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Hectic, stress, fast-paced times and always the feeling of doing far too little for oneself - modern everyday life can be quite draining. All it takes is a few little tricks to bring body and soul back into balance. Sebastian Kneipp, the priest from Bad Wörishofen, recognized 200 years ago what it takes to replenish resources - water, herbs, exercise, a healthy diet and inner balance. His holistic natural healing teachings are more relevant today than ever. At these eight places you can regenerate with Kneipp and recharge your batteries.

Bad Wörishofen


Murnau Moss

Waldsassen Monastery

Holy Trinity Church Kappl - Via Porta



Plankstetten Monastery


Bad Wörishofen: Mother of all Kneipp places

Idyllically lies Bad Wörishofen in the green Allgäu foothills of the Alps. Ever since Sebastian Kneipp came here in 1855 as a confessor and developed his natural healing theory here, everything in the town has revolved around health. Bad Wörishofen is considered the cradle of the Kneipp cure, which is present everywhere in the town: among other things, in the large spa park, where guests can refresh themselves at the water stations, walk along the barefoot path and sniff medicinal herbs. 

However, the fifth element in Kneipp's teachings - inner order - is also important for regeneration and new strength. Kneipp bath master Angela Hofer: "Kneipp therapy is excellent for nervous disorders triggered by stress and exhaustion," she tells us. That's exactly why meditations, forest bathing or yoga are also part of the programs in Bad Wörishofen's hotels. Or a walk through the spa gardens. "We also have a fragrance garden here in addition to our herb gardens," Angela tells us. But what the 58-year-old likes best is relaxing in the rose garden of the spa park. "500 different varieties and 6,000 rose bushes - when everything is in bloom there, it's like a dream." Incidentally, Kneipp himself treated his patients in the Dominican convent where he worked as a confessor at the time. His old apothecary cabinet still stands there, and even the fountain in the cloister, where he administered his water casts, still ripples. Today, the Kneipp Hotel "KurOase im Kloster" is located in the same building as the monastery. You can only get this close to the roots of Kneipp's natural healing teachings in Bad Wörishofen.

This is how you get to Bad Wörishofen by train: Plan arrival.


Hohenpeißenberg: Barefoot through the mountains

Who needs mountain boots? Martl Jung certainly doesn't. The hiking guide from Hohenpeißenberg prefers to go barefoot. It's healthy, close to nature - and very much in the spirit of Sebastian Kneipp. Even the priest preached walking barefoot. Because of the movement and because of the circulation. During his guided hikes, Martl Jung always talks about Kneipp. "But people also experience it directly when they take off their shoes, because the ground acts like a cold Kneipp basin," he says. 

Around his hometown of Hohenpeißenberg, he knows numerous meadows and paths that invite you to walk barefoot. For example, on the Hörnle, a grassy mountain in the Ammergau Alpswhere it goes up over meadows and some forest path to the summit. For the hiking guide, walking without shoes is also an opportunity to concentrate on himself in peace for a change. "You can feel what the ground is like, feel the moisture. You get a better eye for nature because you're looking closely at where you put your feet."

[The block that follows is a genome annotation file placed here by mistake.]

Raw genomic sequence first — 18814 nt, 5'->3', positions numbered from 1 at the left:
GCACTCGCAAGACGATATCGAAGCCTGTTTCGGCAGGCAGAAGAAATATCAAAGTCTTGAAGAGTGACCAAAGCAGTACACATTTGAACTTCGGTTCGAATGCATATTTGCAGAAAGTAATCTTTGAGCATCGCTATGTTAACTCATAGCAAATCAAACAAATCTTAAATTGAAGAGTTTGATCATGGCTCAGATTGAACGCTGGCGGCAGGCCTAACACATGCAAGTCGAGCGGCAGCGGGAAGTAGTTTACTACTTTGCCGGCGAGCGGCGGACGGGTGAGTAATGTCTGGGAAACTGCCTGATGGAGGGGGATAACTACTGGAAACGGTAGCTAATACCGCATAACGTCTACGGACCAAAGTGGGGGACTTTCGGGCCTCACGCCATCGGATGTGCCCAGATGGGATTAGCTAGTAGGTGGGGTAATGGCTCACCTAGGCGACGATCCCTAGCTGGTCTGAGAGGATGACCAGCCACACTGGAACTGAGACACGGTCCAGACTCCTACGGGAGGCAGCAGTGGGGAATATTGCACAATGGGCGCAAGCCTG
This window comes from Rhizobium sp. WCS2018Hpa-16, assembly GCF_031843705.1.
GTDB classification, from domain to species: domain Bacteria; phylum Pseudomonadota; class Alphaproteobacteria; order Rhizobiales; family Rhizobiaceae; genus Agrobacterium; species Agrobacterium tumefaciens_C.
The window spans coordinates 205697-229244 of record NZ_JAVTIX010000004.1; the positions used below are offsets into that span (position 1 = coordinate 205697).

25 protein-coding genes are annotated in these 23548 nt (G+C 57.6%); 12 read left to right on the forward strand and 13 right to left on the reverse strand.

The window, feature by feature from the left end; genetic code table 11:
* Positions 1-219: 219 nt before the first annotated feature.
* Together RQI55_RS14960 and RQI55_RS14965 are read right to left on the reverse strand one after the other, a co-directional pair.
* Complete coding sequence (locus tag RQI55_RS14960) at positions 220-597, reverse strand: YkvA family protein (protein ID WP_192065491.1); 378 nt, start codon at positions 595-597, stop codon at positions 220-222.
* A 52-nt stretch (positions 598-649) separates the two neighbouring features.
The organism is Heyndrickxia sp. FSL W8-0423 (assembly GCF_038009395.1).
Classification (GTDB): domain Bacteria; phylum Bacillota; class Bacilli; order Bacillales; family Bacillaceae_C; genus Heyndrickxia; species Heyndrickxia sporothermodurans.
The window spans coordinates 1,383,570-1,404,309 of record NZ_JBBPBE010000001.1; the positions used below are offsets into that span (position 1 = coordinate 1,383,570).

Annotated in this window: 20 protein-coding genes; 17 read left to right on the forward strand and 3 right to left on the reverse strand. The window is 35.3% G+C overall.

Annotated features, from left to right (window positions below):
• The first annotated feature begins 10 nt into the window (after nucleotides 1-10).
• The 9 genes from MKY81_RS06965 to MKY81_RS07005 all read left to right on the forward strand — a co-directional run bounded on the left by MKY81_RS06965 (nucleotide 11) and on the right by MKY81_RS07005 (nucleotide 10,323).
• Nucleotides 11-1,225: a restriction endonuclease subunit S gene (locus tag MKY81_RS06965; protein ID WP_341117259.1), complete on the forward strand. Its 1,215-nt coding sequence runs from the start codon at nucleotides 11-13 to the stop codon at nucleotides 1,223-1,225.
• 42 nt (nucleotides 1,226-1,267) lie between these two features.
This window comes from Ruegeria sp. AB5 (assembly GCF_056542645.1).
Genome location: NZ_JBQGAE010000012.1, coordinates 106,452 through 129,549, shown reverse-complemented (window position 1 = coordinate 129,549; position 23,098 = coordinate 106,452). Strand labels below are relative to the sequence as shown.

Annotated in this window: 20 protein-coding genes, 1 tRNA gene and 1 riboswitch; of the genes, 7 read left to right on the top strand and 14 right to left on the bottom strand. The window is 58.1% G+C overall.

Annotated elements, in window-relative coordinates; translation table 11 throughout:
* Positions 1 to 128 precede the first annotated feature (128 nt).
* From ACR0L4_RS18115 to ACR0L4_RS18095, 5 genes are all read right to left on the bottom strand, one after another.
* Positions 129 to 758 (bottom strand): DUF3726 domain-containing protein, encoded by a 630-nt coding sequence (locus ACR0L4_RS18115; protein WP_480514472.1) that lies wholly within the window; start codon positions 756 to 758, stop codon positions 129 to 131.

Barefoot hiking has another advantage: If you don't wear shoes, you can wade through the cold water in a much less complicated way - for example, in the Ammer River. There is further info to the barefoot walking here.

This is how you get to Hohenpeißenberg by train: Plan arrival.


Murnau: Mystical Murnauer Moos

On 4,200 hectares, moors, wet meadows and forests come together to form a unique mosaic: the Murnauer Moos © Shutterstock/Milan1983

Martl Jung is not only a passionate barefoot walker, but also an equally passionate photographer. And sometimes he combines one with the other to create "Kneipp photography". Because he prefers to take pictures in small-scale natural oases. The Murnauer Moos, for example. "You can take great nature photos here," Martl enthuses. "Insects, butterflies, vipers. Walking barefoot might even help you find your subject, because you look more closely at the ground and discover the little things." 

The Murnauer Moos is uniquely situated in front of the Alps and spreads a mystical magic. In terms of size, landscape forms and flora and fauna, it is unique in Central Europe. Numerous rare plants grow on 4200 hectares, for example the sundew. Martl Jung's tip: "If the weather suits you, take your sleeping bag and camping mat with you and spend the night somewhere up there in a 1000-star hotel, waiting outdoors for the sunrise. That always gives great motifs."

This is how you get to Murnau by train: Plan arrival.


Waldsassen Monastery: Like from God's organic box

The Cistercian monastery of Waldsassen is almost a thousand years old. With its mighty Baroque basilica and famous abbey library, it looks like a bastion of traditional religiosity. But a breath of fresh air has been blowing through the walls since M. Laetitia Fech was elected abbess in 1995 at the age of only 38. She had the monastery renovated and set up a cultural and meeting center with a wide range of Christian and spiritual seminars. Kneipp's teachings also play a role in the program. "Balanced nutrition is one of the cornerstones of Father Kneipp's health teachings," the abbess tells us. "That's why we organize cooking classes for our guests on topics such as bread baking, fruit drying or wild berry smoothies."